Back-to-School Food Allergy Plans

Do you have a food-allergic child that’s getting ready to start school? Even before school begins, it is important that you contact your child’s school and inform them of the scope and nature of your child’s allergies. The more the school knows, the better prepared they will be to assist in keeping your child safe and allergy-free at school.

Back-to-School Food Allergy Plans

Here are some basic steps to get started:

  1. Contact the school and schedule a time to meet with the appropriate authority (which may include the principal, teacher, school nurse, and/or cafeteria director). Come to your meeting prepared with supporting information. Check out for a sample Food Allergy And Anaphylaxis Emergency Care Plan. You can complete the form in advance and have your physician sign it. The school can then keep a copy of the plan on file.
  2. Meet with your child’s teacher. A number of challenges can crop up in the classroom in regard to food allergies. What happens when food-based incentives (like an ice cream or pizza party) could make your child sick? What about when holiday or birthday treats are not safe for your child? How can the classroom be managed so that your child does not feel isolated or different? Do special arrangements need to be made for lunchroom seating? Give your child’s teacher information and resources to prepare for needed adjustments.

The Food Allergy Resources and Education website has a wealth of information for you and your child’s school. Many of the materials were developed in collaboration with the Centers for Disease Control. Some are geared just for educators such as a teacher checklist for dealing with food-allergic kids. There is also information for managing kids’ allergies during field trips and even during emergencies such as while sheltering in place. As they say, knowledge is power. Offer these resources to school officials to help them provide your child with a safe and happy school experience.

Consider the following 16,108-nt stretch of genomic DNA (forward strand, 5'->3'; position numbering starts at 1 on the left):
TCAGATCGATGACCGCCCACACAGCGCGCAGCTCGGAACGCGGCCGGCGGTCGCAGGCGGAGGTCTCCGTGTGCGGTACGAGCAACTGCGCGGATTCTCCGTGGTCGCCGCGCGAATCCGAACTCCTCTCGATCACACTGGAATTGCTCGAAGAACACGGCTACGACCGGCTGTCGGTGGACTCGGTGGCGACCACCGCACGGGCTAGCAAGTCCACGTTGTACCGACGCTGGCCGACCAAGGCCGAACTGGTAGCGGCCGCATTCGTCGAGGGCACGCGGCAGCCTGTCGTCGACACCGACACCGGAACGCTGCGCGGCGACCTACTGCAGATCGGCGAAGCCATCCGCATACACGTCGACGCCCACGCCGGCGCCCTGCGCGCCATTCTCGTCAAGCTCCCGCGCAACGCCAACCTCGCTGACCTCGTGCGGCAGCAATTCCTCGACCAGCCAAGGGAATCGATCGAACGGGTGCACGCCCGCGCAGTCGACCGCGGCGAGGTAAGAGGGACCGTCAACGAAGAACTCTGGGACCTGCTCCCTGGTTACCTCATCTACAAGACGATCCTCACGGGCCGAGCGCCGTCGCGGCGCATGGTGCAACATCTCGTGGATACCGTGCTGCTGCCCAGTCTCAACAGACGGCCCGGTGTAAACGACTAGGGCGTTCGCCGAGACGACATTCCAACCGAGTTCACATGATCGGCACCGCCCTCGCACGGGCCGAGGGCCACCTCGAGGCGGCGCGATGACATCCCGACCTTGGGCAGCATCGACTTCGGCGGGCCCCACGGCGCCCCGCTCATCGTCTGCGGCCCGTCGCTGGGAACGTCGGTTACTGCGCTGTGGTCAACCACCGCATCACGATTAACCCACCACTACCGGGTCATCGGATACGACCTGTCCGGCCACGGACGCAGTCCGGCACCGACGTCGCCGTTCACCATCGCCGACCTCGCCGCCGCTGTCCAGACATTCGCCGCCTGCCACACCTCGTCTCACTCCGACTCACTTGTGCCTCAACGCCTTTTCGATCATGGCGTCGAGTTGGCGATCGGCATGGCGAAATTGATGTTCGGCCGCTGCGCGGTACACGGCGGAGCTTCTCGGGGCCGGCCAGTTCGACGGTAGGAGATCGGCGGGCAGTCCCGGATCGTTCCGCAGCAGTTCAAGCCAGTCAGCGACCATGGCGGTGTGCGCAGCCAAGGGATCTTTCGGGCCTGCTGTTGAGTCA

Also remember that if food allergies are significantly affecting your child’s quality of life, there are treatment options available for wheat allergy, milk allergy, nut allergy, and more through sublingual immunotherapy (oral allergy drops). Talk to your physician about prescribing a sublingual immunotherapy treatment program for your child.

About The Author

Stuart H. Agren, M.D.

Stuart H. Agren, M.D. completed his undergraduate studies at the University of Utah and went on to earn his Doctor of Medicine from Tulane University School of Medicine in 1974. He completed additional training at L.D.S. Hospital in Salt Lake City, Utah and then established his private medical practice starting in 1975. Dr. Agren completed a mini-residency in Industrial Medicine at the Robert Johnson School of Medicine at Rutgers University and also completed training to become a certified Medical Review Officer.

Dr. Agren was the Medical Director at TRW and McDonnell Douglas in Mesa, Arizona and at Stauffer Chemical and Kennecott Copper in Salt Lake City, Utah. He also served as an adjunct faculty member at Arizona State University.

In his private medical practice, Dr. Agren specialized in family practice and allergy. In his work as a private practice allergist, he was one of the first doctors in the country to prescribe sublingual immunotherapy to his patients as an alternative to subcutaneous immunotherapy (allergy shots). He has also been a trailblazer in the field of food allergy treatment and research, developing a program to treat multiple food allergies simultaneously using sublingual immunotherapy. Dr. Agren has been featured on local CBS, NBC, and ABC news affiliates and won the peer-nominated “Top Doc” award from Phoenix Magazine.

After 20 years in private practice, Dr. Agren became the Founder and President of AllergyEasy, which helps primary care physicians around the country offer allergy testing and sublingual immunotherapy treatment to their patients. Over 200 physicians in over 32 states use the AllergyEasy program to help their patients overcome environmental and food allergies and asthma.